However, Tillery has produced only 12 tackles and 1.5 sacks in 12 appearances.
Tillery has not made a quick adjustment to the NFL—which is not uncommon—and has often found himself playing behind veterans like Justin Jones and Damion Square. He's played only 40.8 percent of the Chargers' defensive snaps this season, according to Football Outsiders.
Another year of experience in defensive coordinator Gus Bradley's system should help Tillery reach his potential. An expanded role should help as well.
With Square playing on a one-year deal, Tillery may get the opportunity to take on a bigger role in the defensive line rotation moving forward.
L.J. Collier, DE, Seattle Seahawks
The Seattle Seahawks made some significant changes to their defensive front in the offseason. They traded away defensive end Frank Clark, traded for Jadeveon Clowney, signed Ezekiel Ansah and drafted TCU defensive end L.J. Collier with the 29th overall pick.
To this point, Collier has been a complete afterthought. He's played only 12.5 percent of Seattle's defensive snaps, according to Football Outsiders, and has two tackles in seven appearances.
Collier's small role shouldn't come as a major shock. The Seahawks are an experienced team in win-now mode, and they don't have a habit of rushing players onto the field when productive veterans are ahead of them. Last year's first-round pick, running back Rashaad Penny, carried the ball only 85 times as a rookie.
Putting Collier on the field just isn't the best option for Seattle right now.
"He's just a young guy getting going," head coach Pete Carroll said in early November, per Andy Patton of Seahawks Wire. "Go back, he missed a lot of camp time. That time is so important for the young guys to develop."
With another year of experience under his belt—and with Ansah, who's playing on a one-year deal, potentially departing in free agency—Collier should get an opportunity to break out in 2020.
Drew Sample, TE, Cincinnati Bengals
The Cincinnati Bengals have gotten nothing from first-round pick Jonah Williams because he landed on injured reserve with a shoulder injury during the offseason. They've gotten little out of second-round pick Drew Sample for a variety of reasons.
Cincinnati took the Washington tight end with the 52nd overall pick in the draft. However, he hasn't carved out a major role in the offense to this point. Instead, he's been buried on the depth chart behind veterans Tyler Eifert and C.J. Uzomah.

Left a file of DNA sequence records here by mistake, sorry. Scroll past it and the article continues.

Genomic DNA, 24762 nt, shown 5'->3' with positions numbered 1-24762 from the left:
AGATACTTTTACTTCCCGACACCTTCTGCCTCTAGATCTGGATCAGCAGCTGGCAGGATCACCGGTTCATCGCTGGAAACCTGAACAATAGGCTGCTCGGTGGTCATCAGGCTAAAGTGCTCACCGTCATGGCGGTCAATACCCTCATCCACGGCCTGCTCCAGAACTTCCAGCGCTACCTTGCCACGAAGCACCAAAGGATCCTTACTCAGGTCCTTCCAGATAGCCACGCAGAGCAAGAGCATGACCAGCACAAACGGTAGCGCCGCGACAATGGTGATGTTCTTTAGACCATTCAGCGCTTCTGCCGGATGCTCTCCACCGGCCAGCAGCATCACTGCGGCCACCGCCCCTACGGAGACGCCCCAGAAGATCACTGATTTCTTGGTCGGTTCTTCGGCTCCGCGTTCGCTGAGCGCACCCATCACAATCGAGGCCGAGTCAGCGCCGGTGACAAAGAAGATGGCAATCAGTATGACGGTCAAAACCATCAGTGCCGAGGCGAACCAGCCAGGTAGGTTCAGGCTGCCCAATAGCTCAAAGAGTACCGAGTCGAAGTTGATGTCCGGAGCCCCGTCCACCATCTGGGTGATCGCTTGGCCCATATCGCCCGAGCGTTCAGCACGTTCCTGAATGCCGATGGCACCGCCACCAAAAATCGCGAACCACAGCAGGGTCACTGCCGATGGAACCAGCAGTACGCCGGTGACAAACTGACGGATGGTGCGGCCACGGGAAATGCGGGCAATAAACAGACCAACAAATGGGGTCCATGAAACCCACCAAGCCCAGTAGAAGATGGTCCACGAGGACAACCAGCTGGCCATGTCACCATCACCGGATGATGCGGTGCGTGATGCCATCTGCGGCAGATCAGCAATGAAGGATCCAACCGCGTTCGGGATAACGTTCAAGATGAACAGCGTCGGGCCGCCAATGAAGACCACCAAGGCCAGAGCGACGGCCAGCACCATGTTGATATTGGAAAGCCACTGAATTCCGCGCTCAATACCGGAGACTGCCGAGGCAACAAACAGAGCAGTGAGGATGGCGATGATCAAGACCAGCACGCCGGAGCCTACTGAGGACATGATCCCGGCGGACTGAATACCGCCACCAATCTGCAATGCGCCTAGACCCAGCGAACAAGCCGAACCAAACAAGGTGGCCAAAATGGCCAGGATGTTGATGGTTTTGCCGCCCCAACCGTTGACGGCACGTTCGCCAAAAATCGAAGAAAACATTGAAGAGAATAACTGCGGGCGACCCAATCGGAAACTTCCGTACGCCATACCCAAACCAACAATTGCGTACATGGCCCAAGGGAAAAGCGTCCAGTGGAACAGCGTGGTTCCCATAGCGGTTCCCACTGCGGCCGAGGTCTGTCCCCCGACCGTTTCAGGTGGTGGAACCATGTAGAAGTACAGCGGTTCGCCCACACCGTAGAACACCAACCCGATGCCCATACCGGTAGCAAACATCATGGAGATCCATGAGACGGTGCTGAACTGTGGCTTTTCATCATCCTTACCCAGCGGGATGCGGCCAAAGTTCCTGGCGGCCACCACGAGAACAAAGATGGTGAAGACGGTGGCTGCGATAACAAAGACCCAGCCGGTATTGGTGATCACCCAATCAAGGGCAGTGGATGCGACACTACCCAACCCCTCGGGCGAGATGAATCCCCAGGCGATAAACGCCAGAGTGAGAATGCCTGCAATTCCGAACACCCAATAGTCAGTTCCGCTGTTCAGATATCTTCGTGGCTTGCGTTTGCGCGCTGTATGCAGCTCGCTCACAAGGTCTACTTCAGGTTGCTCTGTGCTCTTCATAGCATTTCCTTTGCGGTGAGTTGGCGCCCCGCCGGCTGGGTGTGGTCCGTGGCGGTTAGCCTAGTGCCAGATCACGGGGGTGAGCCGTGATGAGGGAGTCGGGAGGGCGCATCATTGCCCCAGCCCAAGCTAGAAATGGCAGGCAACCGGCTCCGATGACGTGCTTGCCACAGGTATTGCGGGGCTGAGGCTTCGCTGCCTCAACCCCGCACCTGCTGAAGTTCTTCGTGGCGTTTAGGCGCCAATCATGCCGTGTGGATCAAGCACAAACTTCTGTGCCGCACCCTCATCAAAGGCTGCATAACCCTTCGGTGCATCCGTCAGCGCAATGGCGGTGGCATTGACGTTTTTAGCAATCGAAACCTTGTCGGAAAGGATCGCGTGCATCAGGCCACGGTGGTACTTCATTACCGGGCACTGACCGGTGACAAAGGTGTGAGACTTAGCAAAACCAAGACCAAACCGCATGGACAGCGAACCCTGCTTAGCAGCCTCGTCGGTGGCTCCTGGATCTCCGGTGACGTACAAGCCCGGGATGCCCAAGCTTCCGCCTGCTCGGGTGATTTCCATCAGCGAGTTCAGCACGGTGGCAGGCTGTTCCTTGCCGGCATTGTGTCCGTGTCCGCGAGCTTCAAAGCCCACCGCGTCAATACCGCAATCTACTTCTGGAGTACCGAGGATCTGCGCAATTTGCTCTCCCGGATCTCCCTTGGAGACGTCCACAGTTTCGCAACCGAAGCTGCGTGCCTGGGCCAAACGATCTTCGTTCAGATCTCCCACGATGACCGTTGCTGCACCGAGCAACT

Sample has only five receptions for 30 yards in nine appearances.
With Eifert and Uzomah on the roster, Sample was never likely to see a major offensive role as a rookie. Playing on what's been a brutally inconsistent Bengals offense for much of the season hasn't helped his production, either.
Sample is much more likely to break out in 2020. Eifert is playing on a one-year deal, and if he leaves in free agency, Sample should rise up the depth chart.
Darrell Henderson Jr., RB, Los Angeles Rams
Selected in the third round (70th overall), Memphis running back Darrell Henderson was expected to provide the Los Angeles Rams with an explosive complementary back to pair with Todd Gurley II. The 8.9 yards-per-carry average he had at Memphis in 2018 seemed indicative of a home run hitter at the next level.
Yet in his first 10 NFL games, Henderson has been anything but. He's averaged only 3.8 yards per carry and has played primarily behind Gurley and veteran backup Malcolm Brown.
Henderson's disappointing play isn't entirely his fault, though. Pro Bowl guard Rodger Saffold left in the offseason, and the entire running game has been a disappointment as the Rams have searched for answers along the interior. As a team, L.A. has averaged only 3.8 yards per carry, right in line with Henderson.
If the Rams can improve their interior offensive line this offseason, Henderson will benefit. He could also see a bigger role in 2020, as Los Angeles can release Brown with only $50,000 in dead money remaining on his contract.
With an expanded role and better run blocking, Henderson should be closer to the explosive back he was in college.
Sione Takitaki, LB, Cleveland Browns
The Cleveland Browns used the 80th overall pick on BYU linebacker Sione Takitaki, hoping to upgrade their depth at the position. However, the rookie has barely gotten on the field on defense, playing only 4.3 percent of the defensive snaps in 11 outings, according to Football Outsiders.
Takitaki's inability to get on the field and to contribute—he has only 12 tackles on the season—has a lot to do with defensive coordinator Steve Wilks' reliance on a 4-2-5 base defense. Rookie fifth-round pick Mack Wilson has worked his way into a starting role, and only he and Pro Bowler Joe Schobert have played more than 16 percent of the defensive snaps among linebackers.
Christian Kirksey is next with 15.8 percent of the defensive snaps, and he hasn't played since Week 2.
The opportunities haven't been there for Takitaki, but that could change in 2020. If the Browns make a coaching change following the season—a real possibility given the high expectations that Freddie Kitchens has failed to meet—a more traditional defensive base could provide Takitaki a starting opportunity.
Even if the Browns don't make a coaching change, a starting job could open, as Schobert is in the final year of his rookie deal.
All contract information via Spotrac.